Sometimes comma use is arbitrary, but usually we have rules to guide us. So to brush up on the rules, let’s look at a few of the most common misunderstandings about when to hit the comma key or resist the impulse.
1. How many commas do you need in this sentence?
The first conference was held on June 17 2007 in Atlanta.
One between “June 17” and “2007,” right? Yes, but don’t stop there. The frequent error is not placing a comma after the year as well. So we need two commas:
The first conference was held on June 17, 2007, in Atlanta. (And if we were saying “Sunday, June 17, 2007,” we would, of course, need three commas.)
2. How about this sentence?
The first conference was held in June 2007 in Atlanta.
We don’t need any. Keep it clean when stating only the month and year.
3. Now tackle this one:
We have chosen Madison Wisconsin as the site of our next conference.
Did I trap you again? We need two commas:
We have chosen Madison, Wisconsin, as the site of our next conference. Remember the comma after the state.
An explanation I’ve seen for the comma after “Wisconsin” and the one after “2007” is that these constructions are treated as though we’re writing something non-essential. (By the way, I mean June 17 in 2007. By the way, I mean the Madison in Wisconsin, not the one in Ohio.)
4. Now we’ll switch gears. How many commas do you need in this sentence?
The panel examined all the responses from community members living in the suburbs and concluded that their comments were strikingly similar to those of city residents.
You don’t need any. Yes, the sentence is somewhat lengthy, but let’s break it down. The subject of the sentence is “panel.” Everything after that is the predicate, explaining what the panel did, and in this instance no part of the predicate needs punctuation. A comma after suburbs would interrupt the flow and be incorrect.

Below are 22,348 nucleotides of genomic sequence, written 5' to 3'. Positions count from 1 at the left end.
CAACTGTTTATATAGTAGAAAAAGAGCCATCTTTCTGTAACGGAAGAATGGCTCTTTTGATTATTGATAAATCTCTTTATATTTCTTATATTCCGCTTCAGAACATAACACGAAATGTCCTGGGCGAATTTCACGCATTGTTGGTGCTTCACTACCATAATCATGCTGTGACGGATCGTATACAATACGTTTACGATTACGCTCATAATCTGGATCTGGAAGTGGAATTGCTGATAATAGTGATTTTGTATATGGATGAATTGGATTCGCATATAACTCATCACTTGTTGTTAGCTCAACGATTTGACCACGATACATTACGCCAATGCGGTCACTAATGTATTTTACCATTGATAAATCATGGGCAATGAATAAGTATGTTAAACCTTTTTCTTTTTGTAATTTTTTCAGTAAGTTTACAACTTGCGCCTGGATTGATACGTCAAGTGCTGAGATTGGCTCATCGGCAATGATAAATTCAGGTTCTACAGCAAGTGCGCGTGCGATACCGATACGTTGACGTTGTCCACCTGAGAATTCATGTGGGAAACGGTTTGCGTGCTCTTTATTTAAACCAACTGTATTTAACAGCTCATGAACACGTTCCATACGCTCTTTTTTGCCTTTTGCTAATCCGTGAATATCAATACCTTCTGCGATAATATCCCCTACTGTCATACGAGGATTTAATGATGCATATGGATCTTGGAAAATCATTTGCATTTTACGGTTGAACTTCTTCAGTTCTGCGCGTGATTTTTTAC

Remember, however, that whenever we’re uncomfortable we can reword, and maybe you don’t like composing a 26-word sentence without any internal punctuation. In that case, you might prefer this:
After examining all the responses from community members living in the suburbs, the panel concluded that their comments were strikingly similar to those of city residents.
5. And how many commas belong in this sentence?
I asked Joe to join us and Emma invited Janie.
Yes, the sentence is short, but we have a subject and predicate and then another subject and predicate, so we need a comma to separate them:
I asked Joe to join us, and Emma invited Janie.
Note that without the comma the reader momentarily thinks I asked Joe to join us and Emma. Commas do help!
We’ll wrap up this short review of correct comma use next week. See you then.
In addition to presenting workshops on writing in the workplace, Norm Friedman is a writer, editor, and writing coach. His 100+ Instant Writing Tips is a brief “non-textbook” to help individuals overcome common writing errors and write with more finesse and impact. Learn more at http://www.normfriedman.com/index.shtml.